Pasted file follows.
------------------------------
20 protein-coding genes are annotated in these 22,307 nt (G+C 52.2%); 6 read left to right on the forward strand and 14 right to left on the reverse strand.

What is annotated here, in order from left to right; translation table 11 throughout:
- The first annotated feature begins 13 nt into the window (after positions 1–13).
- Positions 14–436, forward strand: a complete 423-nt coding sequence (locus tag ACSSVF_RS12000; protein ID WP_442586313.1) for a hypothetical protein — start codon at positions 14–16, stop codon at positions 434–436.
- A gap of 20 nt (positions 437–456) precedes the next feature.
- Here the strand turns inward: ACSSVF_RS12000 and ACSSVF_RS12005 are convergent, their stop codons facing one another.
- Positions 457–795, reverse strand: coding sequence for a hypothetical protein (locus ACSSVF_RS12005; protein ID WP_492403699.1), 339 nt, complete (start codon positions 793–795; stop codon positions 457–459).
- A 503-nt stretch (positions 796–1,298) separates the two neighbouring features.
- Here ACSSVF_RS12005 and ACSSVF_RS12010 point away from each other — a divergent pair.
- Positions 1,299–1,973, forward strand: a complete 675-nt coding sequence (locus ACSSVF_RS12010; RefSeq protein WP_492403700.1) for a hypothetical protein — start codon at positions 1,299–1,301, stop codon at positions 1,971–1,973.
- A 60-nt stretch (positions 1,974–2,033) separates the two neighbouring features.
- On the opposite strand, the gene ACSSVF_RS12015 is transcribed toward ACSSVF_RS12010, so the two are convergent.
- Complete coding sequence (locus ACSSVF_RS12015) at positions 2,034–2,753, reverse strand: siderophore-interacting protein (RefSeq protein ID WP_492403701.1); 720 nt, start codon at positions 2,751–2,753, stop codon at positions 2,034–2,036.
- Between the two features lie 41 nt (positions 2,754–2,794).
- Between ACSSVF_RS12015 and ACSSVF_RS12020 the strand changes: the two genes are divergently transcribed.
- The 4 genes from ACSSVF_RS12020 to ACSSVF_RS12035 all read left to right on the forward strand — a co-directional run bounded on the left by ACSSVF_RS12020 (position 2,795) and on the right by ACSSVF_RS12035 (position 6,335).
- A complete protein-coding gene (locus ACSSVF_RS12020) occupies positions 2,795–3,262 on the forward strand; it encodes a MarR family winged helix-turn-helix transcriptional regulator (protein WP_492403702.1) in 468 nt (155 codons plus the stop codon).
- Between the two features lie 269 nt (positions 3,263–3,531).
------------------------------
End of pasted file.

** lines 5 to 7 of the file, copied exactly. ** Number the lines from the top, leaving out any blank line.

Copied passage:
- A gap of 20 nt (positions 437–456) precedes the next feature.
- Here the strand turns inward: ACSSVF_RS12000 and ACSSVF_RS12005 are convergent, their stop codons facing one another.
- Positions 457–795, reverse strand: coding sequence for a hypothetical protein (locus ACSSVF_RS12005; protein ID WP_492403699.1), 339 nt, complete (start codon positions 793–795; stop codon positions 457–459).